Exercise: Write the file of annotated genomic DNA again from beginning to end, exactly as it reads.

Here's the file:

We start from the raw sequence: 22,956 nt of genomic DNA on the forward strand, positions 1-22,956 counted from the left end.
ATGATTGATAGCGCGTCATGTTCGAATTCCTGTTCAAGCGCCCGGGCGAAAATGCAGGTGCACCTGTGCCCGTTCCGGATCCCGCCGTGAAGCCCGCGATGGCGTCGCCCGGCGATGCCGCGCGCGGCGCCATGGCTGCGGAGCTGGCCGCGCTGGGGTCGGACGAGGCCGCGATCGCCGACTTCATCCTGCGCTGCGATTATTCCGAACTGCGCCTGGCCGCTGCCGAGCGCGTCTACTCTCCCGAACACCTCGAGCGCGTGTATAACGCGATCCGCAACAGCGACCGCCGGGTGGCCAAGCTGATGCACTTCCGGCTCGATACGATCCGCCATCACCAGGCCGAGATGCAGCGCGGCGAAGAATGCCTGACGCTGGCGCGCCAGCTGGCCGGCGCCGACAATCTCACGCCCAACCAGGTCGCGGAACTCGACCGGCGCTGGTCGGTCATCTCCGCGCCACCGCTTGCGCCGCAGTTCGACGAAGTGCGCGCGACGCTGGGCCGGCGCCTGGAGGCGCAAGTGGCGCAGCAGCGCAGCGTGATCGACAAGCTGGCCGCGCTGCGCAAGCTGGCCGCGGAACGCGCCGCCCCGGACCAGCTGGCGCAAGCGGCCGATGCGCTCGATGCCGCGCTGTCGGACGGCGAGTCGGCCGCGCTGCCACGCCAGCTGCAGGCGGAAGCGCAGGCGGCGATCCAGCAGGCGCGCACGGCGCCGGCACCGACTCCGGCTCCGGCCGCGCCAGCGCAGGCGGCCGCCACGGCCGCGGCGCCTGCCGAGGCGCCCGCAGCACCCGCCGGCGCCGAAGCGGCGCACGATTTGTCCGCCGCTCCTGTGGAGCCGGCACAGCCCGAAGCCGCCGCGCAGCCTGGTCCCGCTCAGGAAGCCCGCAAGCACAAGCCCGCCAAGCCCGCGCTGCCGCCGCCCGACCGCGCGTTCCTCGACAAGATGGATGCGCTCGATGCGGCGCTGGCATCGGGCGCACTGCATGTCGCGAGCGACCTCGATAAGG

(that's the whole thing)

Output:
We start from the raw sequence: 22,956 nt of genomic DNA on the forward strand, positions 1-22,956 counted from the left end.
ATGATTGATAGCGCGTCATGTTCGAATTCCTGTTCAAGCGCCCGGGCGAAAATGCAGGTGCACCTGTGCCCGTTCCGGATCCCGCCGTGAAGCCCGCGATGGCGTCGCCCGGCGATGCCGCGCGCGGCGCCATGGCTGCGGAGCTGGCCGCGCTGGGGTCGGACGAGGCCGCGATCGCCGACTTCATCCTGCGCTGCGATTATTCCGAACTGCGCCTGGCCGCTGCCGAGCGCGTCTACTCTCCCGAACACCTCGAGCGCGTGTATAACGCGATCCGCAACAGCGACCGCCGGGTGGCCAAGCTGATGCACTTCCGGCTCGATACGATCCGCCATCACCAGGCCGAGATGCAGCGCGGCGAAGAATGCCTGACGCTGGCGCGCCAGCTGGCCGGCGCCGACAATCTCACGCCCAACCAGGTCGCGGAACTCGACCGGCGCTGGTCGGTCATCTCCGCGCCACCGCTTGCGCCGCAGTTCGACGAAGTGCGCGCGACGCTGGGCCGGCGCCTGGAGGCGCAAGTGGCGCAGCAGCGCAGCGTGATCGACAAGCTGGCCGCGCTGCGCAAGCTGGCCGCGGAACGCGCCGCCCCGGACCAGCTGGCGCAAGCGGCCGATGCGCTCGATGCCGCGCTGTCGGACGGCGAGTCGGCCGCGCTGCCACGCCAGCTGCAGGCGGAAGCGCAGGCGGCGATCCAGCAGGCGCGCACGGCGCCGGCACCGACTCCGGCTCCGGCCGCGCCAGCGCAGGCGGCCGCCACGGCCGCGGCGCCTGCCGAGGCGCCCGCAGCACCCGCCGGCGCCGAAGCGGCGCACGATTTGTCCGCCGCTCCTGTGGAGCCGGCACAGCCCGAAGCCGCCGCGCAGCCTGGTCCCGCTCAGGAAGCCCGCAAGCACAAGCCCGCCAAGCCCGCGCTGCCGCCGCCCGACCGCGCGTTCCTCGACAAGATGGATGCGCTCGATGCGGCGCTGGCATCGGGCGCACTGCATGTCGCGAGCGACCTCGATAAGG